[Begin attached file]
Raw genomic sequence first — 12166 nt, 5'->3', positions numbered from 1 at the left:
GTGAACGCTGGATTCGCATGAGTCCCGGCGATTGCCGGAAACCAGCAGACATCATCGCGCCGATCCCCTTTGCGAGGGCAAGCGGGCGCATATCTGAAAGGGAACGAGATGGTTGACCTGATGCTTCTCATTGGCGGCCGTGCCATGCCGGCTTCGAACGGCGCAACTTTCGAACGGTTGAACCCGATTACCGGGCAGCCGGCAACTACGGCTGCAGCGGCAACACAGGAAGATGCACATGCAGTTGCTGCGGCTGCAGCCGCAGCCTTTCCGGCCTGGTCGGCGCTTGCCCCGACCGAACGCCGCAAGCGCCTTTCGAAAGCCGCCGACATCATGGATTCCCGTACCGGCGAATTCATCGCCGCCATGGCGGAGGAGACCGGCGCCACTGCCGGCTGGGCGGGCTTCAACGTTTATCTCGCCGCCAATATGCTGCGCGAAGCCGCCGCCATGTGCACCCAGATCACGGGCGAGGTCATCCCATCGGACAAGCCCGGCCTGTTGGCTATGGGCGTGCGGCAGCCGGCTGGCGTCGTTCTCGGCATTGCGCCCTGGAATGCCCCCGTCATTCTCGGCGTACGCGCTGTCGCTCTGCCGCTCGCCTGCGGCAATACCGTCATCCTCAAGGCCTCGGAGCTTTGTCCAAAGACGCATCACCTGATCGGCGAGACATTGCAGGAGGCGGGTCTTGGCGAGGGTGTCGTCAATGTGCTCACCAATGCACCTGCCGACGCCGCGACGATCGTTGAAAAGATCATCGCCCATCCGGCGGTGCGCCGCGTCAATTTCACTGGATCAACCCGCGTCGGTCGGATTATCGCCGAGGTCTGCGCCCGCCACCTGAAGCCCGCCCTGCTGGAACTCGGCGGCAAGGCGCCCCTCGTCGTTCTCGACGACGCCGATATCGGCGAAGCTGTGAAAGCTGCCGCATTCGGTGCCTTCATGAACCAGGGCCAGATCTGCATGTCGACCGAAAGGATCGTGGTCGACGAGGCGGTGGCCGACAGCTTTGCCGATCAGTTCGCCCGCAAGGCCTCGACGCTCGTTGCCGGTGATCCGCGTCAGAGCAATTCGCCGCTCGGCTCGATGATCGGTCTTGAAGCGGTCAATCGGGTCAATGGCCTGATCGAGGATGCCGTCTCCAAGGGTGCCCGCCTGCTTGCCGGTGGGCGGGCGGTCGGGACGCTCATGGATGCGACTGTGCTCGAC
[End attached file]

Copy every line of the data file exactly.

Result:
Raw genomic sequence first — 12166 nt, 5'->3', positions numbered from 1 at the left:
GTGAACGCTGGATTCGCATGAGTCCCGGCGATTGCCGGAAACCAGCAGACATCATCGCGCCGATCCCCTTTGCGAGGGCAAGCGGGCGCATATCTGAAAGGGAACGAGATGGTTGACCTGATGCTTCTCATTGGCGGCCGTGCCATGCCGGCTTCGAACGGCGCAACTTTCGAACGGTTGAACCCGATTACCGGGCAGCCGGCAACTACGGCTGCAGCGGCAACACAGGAAGATGCACATGCAGTTGCTGCGGCTGCAGCCGCAGCCTTTCCGGCCTGGTCGGCGCTTGCCCCGACCGAACGCCGCAAGCGCCTTTCGAAAGCCGCCGACATCATGGATTCCCGTACCGGCGAATTCATCGCCGCCATGGCGGAGGAGACCGGCGCCACTGCCGGCTGGGCGGGCTTCAACGTTTATCTCGCCGCCAATATGCTGCGCGAAGCCGCCGCCATGTGCACCCAGATCACGGGCGAGGTCATCCCATCGGACAAGCCCGGCCTGTTGGCTATGGGCGTGCGGCAGCCGGCTGGCGTCGTTCTCGGCATTGCGCCCTGGAATGCCCCCGTCATTCTCGGCGTACGCGCTGTCGCTCTGCCGCTCGCCTGCGGCAATACCGTCATCCTCAAGGCCTCGGAGCTTTGTCCAAAGACGCATCACCTGATCGGCGAGACATTGCAGGAGGCGGGTCTTGGCGAGGGTGTCGTCAATGTGCTCACCAATGCACCTGCCGACGCCGCGACGATCGTTGAAAAGATCATCGCCCATCCGGCGGTGCGCCGCGTCAATTTCACTGGATCAACCCGCGTCGGTCGGATTATCGCCGAGGTCTGCGCCCGCCACCTGAAGCCCGCCCTGCTGGAACTCGGCGGCAAGGCGCCCCTCGTCGTTCTCGACGACGCCGATATCGGCGAAGCTGTGAAAGCTGCCGCATTCGGTGCCTTCATGAACCAGGGCCAGATCTGCATGTCGACCGAAAGGATCGTGGTCGACGAGGCGGTGGCCGACAGCTTTGCCGATCAGTTCGCCCGCAAGGCCTCGACGCTCGTTGCCGGTGATCCGCGTCAGAGCAATTCGCCGCTCGGCTCGATGATCGGTCTTGAAGCGGTCAATCGGGTCAATGGCCTGATCGAGGATGCCGTCTCCAAGGGTGCCCGCCTGCTTGCCGGTGGGCGGGCGGTCGGGACGCTCATGGATGCGACTGTGCTCGAC